Jeff Driskel has been given the keys to the program.
The transfer of Jacoby Brissett means the Florida Gators will be without a safety net at quarterback in 2013. That makes this the most important offseason of Jeff Driskel's young career.
For a first-year starter, 2012 wasn't a bad season for Driskel, but there is a lot of room for improvement in his game.
While Driskel showed flashes of the quarterback he can become against Tennessee, South Carolina and Florida State, there were two games (Georgia, Louisville) where he and the offense were exposed.
Driskel will be a junior next season and in his second year of Brent Pease's playbook, so the excuses that he is still young and learning the offense are no longer valid. It's time for Driskel to realize his potential and take the next step in his development.
With the backup quarterback job still up in the air, let's look at the top five areas Driskel needs to work on in the offseason to become the leader the Gators offense will need in 2013.
Driskel completed 63.7% of his pass attempts last season.
It's no secret that Jeff Driskel isn't going to be the kind of pocket passer that Chris Leak was during his time in Gainesville. Driskel is a dual-threat quarterback, and his mobility gives him an advantage that most quarterbacks don't enjoy.
With that being said, Driskel must improve his accuracy this offseason.
Last season, Driskel completed 63.7 percent of his pass attempts, placing him as the No. 40 ranked quarterback in terms of completion percentage. His high completion percentage is due in part to the offense that the Gators ran.
Driskel wasn't asked to take many shots down the field, rather working a short to intermediate passing game where he would often check down to his running backs and tight ends.
At times last season, Driskel would tend to miss high and sail some of his passes. This can be corrected through better footwork. Being able to step into your pass and not throwing off of your back foot will keep passes from sailing on a quarterback.
Driskel threw 12 touchdowns to just 5 interceptions in 2012.
One of the biggest challenges for a quarterback moving from high school to college is reading defenses. In college, the defenses are bigger and faster, and the schemes are more diverse.
Too many times last season, Driskel would stare down receivers and take too long to go through his progressions. This led to sacks, incompletions and interceptions.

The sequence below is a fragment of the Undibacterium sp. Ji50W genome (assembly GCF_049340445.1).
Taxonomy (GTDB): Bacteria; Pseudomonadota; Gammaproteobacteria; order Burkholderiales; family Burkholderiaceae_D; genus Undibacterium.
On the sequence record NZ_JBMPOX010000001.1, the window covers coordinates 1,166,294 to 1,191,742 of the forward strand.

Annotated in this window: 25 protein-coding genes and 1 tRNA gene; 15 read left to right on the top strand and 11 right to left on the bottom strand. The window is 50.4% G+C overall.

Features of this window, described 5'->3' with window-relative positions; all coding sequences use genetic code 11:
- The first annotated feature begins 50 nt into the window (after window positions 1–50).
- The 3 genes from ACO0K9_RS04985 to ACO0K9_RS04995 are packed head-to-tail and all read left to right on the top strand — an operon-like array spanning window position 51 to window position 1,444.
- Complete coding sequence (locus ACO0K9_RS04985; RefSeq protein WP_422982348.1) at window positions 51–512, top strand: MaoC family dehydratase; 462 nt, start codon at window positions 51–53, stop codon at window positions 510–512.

As a junior and second-year starter, Driskel should be given more responsibility heading into next season. This means that Driskel will need to be able to read the defense before the snap, call out protections and audible the call at the line of scrimmage. After the ball is snapped, Driskel needs to go through his progressions quicker, be able to look off safeties and be more decisive in the pocket.
These are all things that should come easily, as Driskel will have the same offensive coordinator and same playbook for a second straight season. Being comfortable in the playbook will give Driskel more confidence and should allow him to make the necessary corrections.
Driskel is a talanted athlete but he needs to find a better balance of running and throwing
Did I mention that Jeff Driskel can run?
Driskel's greatest asset is his mobility, but he has yet to find a good balance between running and throwing.
Driskel's best rushing game last season came against Vanderbilt. Driskel set a school record for rushing yards by a quarterback when he ran for 177 yards and three scores.
However, Driskel had his worst passing day of the season in the same game. Driskel set lows in completion rating, yards, yards-per-attempt and quarterback rating against the Commodores.
Finding a balance of when to stay in the pocket, waiting for a play to develop or just simply using his athleticism to make a play will go a long way in Driskel's development as a quarterback.
The Gators would be foolish to not let Driskel run with the football, but the onus is on Driskel to have a better plan for what he is going to do with the football in different situations.
Driskel had a tendency to hold onto the ball too long and that led to him being sacked often in 2012.
It's hard to feel comfortable in the pocket when your offensive lines plays as poorly as the Gators did in 2012.
Help for the offensive line is on the way, and Driskel should benefit from improved play from the unit.
Still, Driskel needs to develop a better pocket presence in 2013. Driskel struggled feeling pressure from his blindside and developed happy feet in the pocket. He needs to develop a better sense of feeling pressure and being able to step up in the pocket, step right or left or dip a shoulder to avoid the rush rather than just taking off on the ground.
Being comfortable and poised in the pocket will lead to Driskel throwing more sound, confident passes and will open up more running lanes for him and his running backs.
Without Jacoby Brisset looming in the background, the team is now Driskel's and he needs to play like a veteran starter for the Gators.
As much as Will Muschamp and the coaching staff told Driskel that the team was his, Jacoby Brissett was always looming in the background waiting for a chance to take Driskel's job.
With Brissett gone, the team is now truly Driskel's, and he should find a new confidence in being the unquestioned starter. After Driskel, the Gators don't have a quarterback on the roster who has attempted a pass at the collegiate level, so the safety net is gone.
Driskel has been given the keys to the program, and he can't afford to be scared or tentative in his junior season.